As we mentioned above, a focus on the employee experience can result in improved employee engagement. But there are several other benefits of a solid EX, including:
As with UX and CX, employee experience (EX) requires design thinking—a mindset that focuses on crafting a solution or desired outcome rather than simply getting rid of the perceived problem. This helps avoid putting in effort to fix the wrong problem or a problem that’s actually a symptom of something else. Below is a process for improving employee experience that’s rooted in design thinking:
Today, employees expect their experiences at work to mirror their experience outside of work. They want to be able to search for information on their own, whenever and wherever they need it, like how they use Google. They want the information to be personalized, in the same way Netflix and Amazon makes tailored recommendations. And most of all, they want to be able to get things done quickly. In the workplace, processes and tasks are designed with long runways and multiple steps to help make them feel human or personal, but from an EX perspective, those processes are only time-consuming and cumbersome.
Designing for the digital employee experience (EX) is about closing the gap between how people get things done in their personal life and how they get things done in the workplace. If an employee doesn’t have to wait for information they need at home, why should they have to wait at work? Employees want to be able to take action on information once they have it, without having to go offline or log into another system.
Looking back at Jacob Morgan’s model, digital EX is part of the technological work environment. But even though digital experiences are only one component of EX, they can make their mark faster than the others. The physical takes time to build and make a lasting impact, and the cultural takes even longer. But digital experiences produce a point-in-time feeling that can leave a lasting impression—for better or for worse. Whether an employee has an easy, delightful experience requesting paternity leave—or a frustrating, confusing one—that one-off interaction for such a major life event can define his or her experience at your company.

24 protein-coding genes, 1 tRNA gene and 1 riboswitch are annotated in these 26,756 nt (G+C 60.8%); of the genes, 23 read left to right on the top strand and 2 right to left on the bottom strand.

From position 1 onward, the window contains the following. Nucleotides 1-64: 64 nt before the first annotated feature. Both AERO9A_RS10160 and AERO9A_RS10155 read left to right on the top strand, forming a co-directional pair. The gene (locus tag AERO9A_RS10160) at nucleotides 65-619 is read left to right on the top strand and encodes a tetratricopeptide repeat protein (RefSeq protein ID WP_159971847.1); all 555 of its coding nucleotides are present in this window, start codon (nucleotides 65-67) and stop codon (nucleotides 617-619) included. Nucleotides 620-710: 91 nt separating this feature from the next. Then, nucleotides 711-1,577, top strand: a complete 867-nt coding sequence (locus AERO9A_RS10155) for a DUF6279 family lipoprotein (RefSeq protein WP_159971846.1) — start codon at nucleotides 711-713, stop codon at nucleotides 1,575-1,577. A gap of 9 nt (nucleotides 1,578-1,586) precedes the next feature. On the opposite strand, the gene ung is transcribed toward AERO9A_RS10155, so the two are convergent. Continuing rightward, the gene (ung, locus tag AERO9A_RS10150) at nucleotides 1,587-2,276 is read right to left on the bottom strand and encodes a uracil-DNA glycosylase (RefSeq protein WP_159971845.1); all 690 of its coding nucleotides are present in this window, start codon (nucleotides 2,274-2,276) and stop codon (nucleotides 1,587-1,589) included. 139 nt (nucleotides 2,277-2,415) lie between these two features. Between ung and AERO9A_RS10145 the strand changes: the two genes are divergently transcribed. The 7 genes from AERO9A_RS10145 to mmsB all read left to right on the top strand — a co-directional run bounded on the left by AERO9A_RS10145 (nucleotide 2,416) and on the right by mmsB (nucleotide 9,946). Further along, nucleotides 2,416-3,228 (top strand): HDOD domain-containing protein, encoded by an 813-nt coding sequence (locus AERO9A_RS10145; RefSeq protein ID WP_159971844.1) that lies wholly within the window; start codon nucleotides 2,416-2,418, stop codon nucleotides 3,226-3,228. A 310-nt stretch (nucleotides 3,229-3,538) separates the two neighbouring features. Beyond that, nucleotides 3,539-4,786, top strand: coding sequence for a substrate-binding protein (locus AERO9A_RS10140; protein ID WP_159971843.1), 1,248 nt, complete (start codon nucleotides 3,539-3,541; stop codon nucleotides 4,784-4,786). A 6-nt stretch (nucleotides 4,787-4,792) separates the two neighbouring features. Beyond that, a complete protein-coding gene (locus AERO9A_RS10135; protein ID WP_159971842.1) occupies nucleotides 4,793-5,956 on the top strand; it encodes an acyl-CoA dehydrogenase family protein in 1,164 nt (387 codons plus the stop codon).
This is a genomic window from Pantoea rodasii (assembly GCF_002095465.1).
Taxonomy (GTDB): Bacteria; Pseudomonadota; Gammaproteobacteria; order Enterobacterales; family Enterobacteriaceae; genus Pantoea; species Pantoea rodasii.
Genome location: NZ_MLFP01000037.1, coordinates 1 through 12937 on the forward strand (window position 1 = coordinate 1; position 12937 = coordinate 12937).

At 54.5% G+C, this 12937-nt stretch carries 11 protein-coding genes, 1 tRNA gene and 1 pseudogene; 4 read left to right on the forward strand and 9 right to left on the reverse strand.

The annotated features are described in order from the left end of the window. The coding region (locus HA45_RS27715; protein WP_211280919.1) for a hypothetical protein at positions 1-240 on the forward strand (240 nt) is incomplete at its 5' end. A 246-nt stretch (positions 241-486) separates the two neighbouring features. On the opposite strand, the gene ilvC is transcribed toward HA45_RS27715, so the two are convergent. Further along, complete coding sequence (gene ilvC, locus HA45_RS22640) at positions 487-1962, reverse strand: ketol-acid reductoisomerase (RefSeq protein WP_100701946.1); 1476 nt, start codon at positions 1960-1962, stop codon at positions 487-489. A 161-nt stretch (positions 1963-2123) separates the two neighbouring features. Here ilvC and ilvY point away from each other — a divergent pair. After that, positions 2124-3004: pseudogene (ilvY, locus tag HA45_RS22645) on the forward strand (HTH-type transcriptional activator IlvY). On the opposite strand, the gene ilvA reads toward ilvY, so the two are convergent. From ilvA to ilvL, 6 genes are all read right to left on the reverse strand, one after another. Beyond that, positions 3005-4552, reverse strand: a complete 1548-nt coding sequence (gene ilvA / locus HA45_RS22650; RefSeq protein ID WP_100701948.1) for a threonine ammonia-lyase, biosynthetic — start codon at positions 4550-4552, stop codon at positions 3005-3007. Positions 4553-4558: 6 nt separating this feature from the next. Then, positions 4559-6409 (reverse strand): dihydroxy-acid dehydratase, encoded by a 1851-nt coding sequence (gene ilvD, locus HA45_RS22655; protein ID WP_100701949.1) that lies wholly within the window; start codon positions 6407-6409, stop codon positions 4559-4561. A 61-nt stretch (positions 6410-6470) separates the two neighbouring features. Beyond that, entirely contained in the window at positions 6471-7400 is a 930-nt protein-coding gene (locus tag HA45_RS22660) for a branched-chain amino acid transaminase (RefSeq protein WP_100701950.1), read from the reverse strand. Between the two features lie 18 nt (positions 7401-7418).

To understand the future of the employee experience, just look at the technology in your own home. Today, instead of typing our question into Google, we ask Siri or Alexa. Virtual assistants may soon be how employees get help from HR. Though it can seem strange to talk to a device at first, these conversational experiences provide a much more natural, human experience.
But voice isn’t the only way HR transactions are becoming more conversational and human. Think about how we communicate through text. We have asynchronous (or real-time, if we choose) conversations within a single channel that threads together all exchanges with a certain person on a certain topic. In HR, providing employee service using this conversational style is part of a positive digital EX because it mimics the way employees communicate outside of the workplace.
So how can HR lead the future of employee experience? First, be sure to get comfortable with emerging technologies, such as AI and RPA—they’re not going away. Second, keep an eye out for any employee touchpoints that are complicated and messy. Technology is getting better and better at helping reduce manual, repetitive actions that bog down HR and employees. The result? HR is free to focus on strategies that support engaged and productive employees, who in turn can better focus on making an impact on the business and their career.